Thursday, 30 April 2015

Roundway Down - a Pike and Shotte scenario

It is a couple of months since the last ECW outing, so this week Steve and I revisited the Pike and Shotte rules.  Steve had chosen the action at Roundway Down and it is one of those battles that once you have gamed it you begin to wonder how the historical result was achieved.  The numbers involved were approximately Royalists; 2,000 cavalry (Wilmot) plus potential attack by Lord Hopton's infantry from Devizes (1,000?); Parliament c2,000 cavalry and c2,500 infantry.

The battle began with Wilmot's cavalry deployed in three brigades (ie units) with a small unit of dargoons and Prince Maurice's brigade in reserve.  Between the Royalists and Devizes was Waller's army.  This was deployed in the traditional manner with cavalry on the flanks and infantry in the centre.  In Devizes, to the rear of Waller, was Lord Hopton with four units of infantry.  He would intervene if Wilmot successfully rolled  a 6 on a d6 to activate him.  The dice decreed that I would take the part of Wilmot and with some trepidation I began to move forward against the numerically superior Parliamentarian force.  We used the Pike and Shotte special rule 'eager' for one of Wilmot's brigades and this cavalry soon outdistanced the rest and charged Heselrige on Waller's left flank.  It was at this point that things began to unravel.  The supporting Parliamentary artillery fired on the Royalist cavalry as they closed and disordered them.  Then the 'lobsters' fired their pistols and inflicted another casualty. My 'saving' dice all failed to 'save' and so these casualties 'stuck'.  In the melee Wilmot's men managed to inflict more casualties, but unsupported, they ended up drawing when the result modifiers were added.  Having reached their stamina level they had to take a break test and of course failed, falling back.

Wilmot attacks Heselrige
In the centre, my cavalry moved forward more slowly, (due to rolling 7's and 8's for command, which allowed me only one move).  This allowed the Parliamentarian artillery plenty of time to inflict casualties. Fortunately for Steve, he rolled quite a few 6's which disordered my cavalry and meant I couldn't give them any orders until they recovered.  As he threw a six on each of the next 4 moves this rather threw a spanner in the works!  Byron, on the left was more fortunate, that is until his charge left him 2" short of the enemy cavalry.  A round of hail shot and a pistol volley quickly sent him back towards the base line.  Just to put the icing on the cake, my reserve cavalry decided that they would be spectators for a bit and rolled a succession of 9's and above.

The game could have been over in 30 minutes, but for
1  Rolling a 6 at the first attempt so Lord Hopton moved his infantry out of Devizes and towards the rear of Waller's army.
2  Steve became infected by my ability to roll 'high' when attempting to issue orders and Waller's army stood it's ground rather than press home it's advantage against my cavalry.

Wilmot attacks Waller's regiment
After 3 moves Wilmot and Byron had recovered and moved forward again.  Once again Wilmot attacked Heselrige and this time prevailed, driving the 'lobsters' back behind Waller's own regiment of horse who were supporting them.  Wilmot followed up, expecting to achieve a decisive breakthrough.  In the melee they rolled 10 dice requiring 3 or more to inflict a potential casualty.  Against this, Waller's regiment rolled 8 dice requiring 4 or more.  The result was 8 - 6 in favour of Wilmot, we then rolled the 'saving' dice; each of us needing to roll 6 or more.  Steve rolled 8 dice and got 4 or more on each one.  My 6 dice can be seen below, only one 'save'.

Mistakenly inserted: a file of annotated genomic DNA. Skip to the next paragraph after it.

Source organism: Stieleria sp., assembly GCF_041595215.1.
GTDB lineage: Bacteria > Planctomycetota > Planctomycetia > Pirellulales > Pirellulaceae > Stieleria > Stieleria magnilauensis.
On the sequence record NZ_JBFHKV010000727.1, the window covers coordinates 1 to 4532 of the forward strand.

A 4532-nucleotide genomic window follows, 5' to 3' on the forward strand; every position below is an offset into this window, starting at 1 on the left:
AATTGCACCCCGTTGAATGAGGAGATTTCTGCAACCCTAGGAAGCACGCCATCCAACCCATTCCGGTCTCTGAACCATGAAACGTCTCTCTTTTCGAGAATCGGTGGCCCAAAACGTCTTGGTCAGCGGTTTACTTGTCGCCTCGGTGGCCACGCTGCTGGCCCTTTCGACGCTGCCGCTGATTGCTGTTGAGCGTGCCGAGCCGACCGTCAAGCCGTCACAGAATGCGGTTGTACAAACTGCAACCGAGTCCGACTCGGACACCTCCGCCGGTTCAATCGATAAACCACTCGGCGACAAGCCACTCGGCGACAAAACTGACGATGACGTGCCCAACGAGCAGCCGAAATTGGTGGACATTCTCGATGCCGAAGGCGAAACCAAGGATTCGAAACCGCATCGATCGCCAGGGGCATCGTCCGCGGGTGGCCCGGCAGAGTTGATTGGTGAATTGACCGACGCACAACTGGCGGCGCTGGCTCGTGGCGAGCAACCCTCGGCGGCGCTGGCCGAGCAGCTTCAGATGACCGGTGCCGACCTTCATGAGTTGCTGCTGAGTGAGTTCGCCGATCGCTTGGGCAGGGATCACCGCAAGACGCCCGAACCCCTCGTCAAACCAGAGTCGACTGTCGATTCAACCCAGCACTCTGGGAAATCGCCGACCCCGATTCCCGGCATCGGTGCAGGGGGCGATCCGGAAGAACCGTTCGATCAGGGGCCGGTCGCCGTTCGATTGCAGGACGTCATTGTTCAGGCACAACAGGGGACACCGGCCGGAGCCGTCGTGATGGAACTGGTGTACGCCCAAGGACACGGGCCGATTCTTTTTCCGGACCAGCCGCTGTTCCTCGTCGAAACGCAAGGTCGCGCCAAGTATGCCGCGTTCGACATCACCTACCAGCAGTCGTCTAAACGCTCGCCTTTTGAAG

With 5 casualties, Wilmot's had to take a 'break' test, they failed and had to fall back.  Waller's followed up,
meleed Wilmot's again and drove them from the field.  The reserve cavalry managed to stop the rot and halt Waller's charge, but both units became shaken and had to fall back.

Waller's infantry wait for Lord Hopton's attack
Lord Hopton's infantry had deployed and were now attacking Waller's second line, but they had had plenty of time to prepare.  The fire-fight between the musketeers was evenly balanced, but the intervention of Lord Hopton's pike blocks drove back the Parliamentarian line.  However, this was the Royalist's 'last hurrah'. The cavalry was a spent force.  In the centre, the seemingly perpetually disordered cavalry failed a 'break' test and fled the field.  Byron's cavalry, hit again by the Parliamentary artillery (another 6 inflicted a further disorder) also failed a 'break' test and followed their colleagues from the field.  With only the reserve cavalry remaining, Wilmot decided that the day was lost.  Left to his own resources, Lord Hopton fell back to Devizes.

At this point we called a halt and had lunch.  Steve and I chatted about how the rules had worked and we decided that the rules about disordered units not being able to be given orders and 'Initiative' which was limited to units within 6" of the enemy was too limiting.  We therefore adopted the 'Piffy' rule. (Piffy after the phrase "stood around like Piffy on a rock bun".  This enabled disordered units to fall back a move like Shaken units.

In the afternoon, we ran the scenario again, swapping commands.  Once again the Royalist cavalry struggled, although the central unit did at least manage to break the  Parliamentary infantry line.  However, they then became enmeshed in a melee with a mixed unit of musket and pike in 'hedgehog' formation and were driven off with heavy casualties.  Steve, had real difficulty getting Lord Hopton's force moving and once again by the time they deployed the Royalist horse had been defeated.

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